What has been the most significant change to your life, since leaving Corridor Digital?
Besides having to do everything myself, and “run a business?” Shoot, I’d say the continual spotlight on the need to manage my time wisely, because it’s very difficult to step away from work when you’re literally the only one responsible for making sure you can pay the bills. There’s always a million things I can do to grow my YouTube channel, to grow my business, or to manage and organize things for max efficiency. It’s very hard for me to stop, and it’s not the healthiest way to live, that’s for sure. So I need to continually remind myself to take breaks, go on walks, and let it be okay that I'm not working at this very moment in time. It’s tough, but I’m working on it.
What is the single most inspiring thing you’ve ever experienced?
Besides my friend Bobby showing me how to use a video camera back in 2006, I’de say traveling. Not only does it offer me a break I so desperately need, but fulfills me like nothing else. Meeting strangers from other countries and discovering your similarities and differences together is such a breath of fresh air for me. The rich environments, food and culture is a constant source of inspiration, so it’s my goal to travel as much as possible and experience as much as I can.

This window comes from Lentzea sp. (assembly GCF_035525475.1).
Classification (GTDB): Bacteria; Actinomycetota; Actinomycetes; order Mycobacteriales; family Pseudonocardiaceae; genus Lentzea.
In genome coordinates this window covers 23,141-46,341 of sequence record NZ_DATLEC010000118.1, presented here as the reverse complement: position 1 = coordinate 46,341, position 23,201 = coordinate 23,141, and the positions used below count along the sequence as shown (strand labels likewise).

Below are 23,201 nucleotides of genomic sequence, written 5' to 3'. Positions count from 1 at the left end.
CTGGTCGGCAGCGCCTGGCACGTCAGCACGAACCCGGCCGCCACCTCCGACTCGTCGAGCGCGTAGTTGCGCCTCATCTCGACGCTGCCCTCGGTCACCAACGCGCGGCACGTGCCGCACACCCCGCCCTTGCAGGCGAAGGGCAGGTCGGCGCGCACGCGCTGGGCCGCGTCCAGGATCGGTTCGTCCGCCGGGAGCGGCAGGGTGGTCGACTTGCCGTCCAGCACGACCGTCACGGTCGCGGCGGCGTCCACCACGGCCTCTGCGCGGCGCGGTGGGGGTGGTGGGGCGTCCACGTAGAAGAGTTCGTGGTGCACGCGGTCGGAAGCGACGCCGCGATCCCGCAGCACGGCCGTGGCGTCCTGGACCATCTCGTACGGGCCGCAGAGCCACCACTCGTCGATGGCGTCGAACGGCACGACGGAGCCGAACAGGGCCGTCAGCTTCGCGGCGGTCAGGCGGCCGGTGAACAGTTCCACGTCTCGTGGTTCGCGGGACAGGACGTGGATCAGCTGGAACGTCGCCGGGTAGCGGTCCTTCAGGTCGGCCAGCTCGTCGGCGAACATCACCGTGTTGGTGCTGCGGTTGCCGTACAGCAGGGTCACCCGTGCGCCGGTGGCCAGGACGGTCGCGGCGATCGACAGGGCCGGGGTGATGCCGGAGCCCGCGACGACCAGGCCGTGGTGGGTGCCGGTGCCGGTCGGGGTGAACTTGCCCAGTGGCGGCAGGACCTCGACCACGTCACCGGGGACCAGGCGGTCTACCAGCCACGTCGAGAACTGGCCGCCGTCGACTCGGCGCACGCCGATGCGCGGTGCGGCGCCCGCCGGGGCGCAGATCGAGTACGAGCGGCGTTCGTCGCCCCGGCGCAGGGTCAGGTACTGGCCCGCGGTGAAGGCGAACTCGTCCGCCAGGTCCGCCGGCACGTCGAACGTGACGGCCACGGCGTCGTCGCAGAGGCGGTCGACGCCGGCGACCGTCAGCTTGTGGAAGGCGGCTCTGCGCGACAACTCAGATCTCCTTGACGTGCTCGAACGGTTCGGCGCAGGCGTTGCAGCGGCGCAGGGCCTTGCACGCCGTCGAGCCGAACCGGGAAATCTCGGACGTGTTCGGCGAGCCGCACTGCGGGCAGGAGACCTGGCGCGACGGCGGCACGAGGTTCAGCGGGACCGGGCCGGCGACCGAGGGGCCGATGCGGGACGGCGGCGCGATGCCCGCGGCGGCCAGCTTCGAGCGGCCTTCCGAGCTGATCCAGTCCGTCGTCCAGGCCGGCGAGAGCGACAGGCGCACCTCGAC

Name three pieces of equipment you can’t live without.
First I’de say my computer. I need the fastest system I can afford in order to create quickly. It’s certainly tough when technology develops at a rapid rate, but we do the best we can. And I’d have to say a great desk and chair. My standing desk is a MUST have, ‘cause we all know that sitting all day is bad for you. And I think it was my buddy Freddie Wong who said, “you sleep everyday, so invest in a good bed.” I took the same advice and bought a second-hand Herman Miller Chair. Definitely one of the best pieces of equipment I’ve bought to date.
Thanks so much for having me! I love you guys' motion capture tools, and am always down to stop by and hang!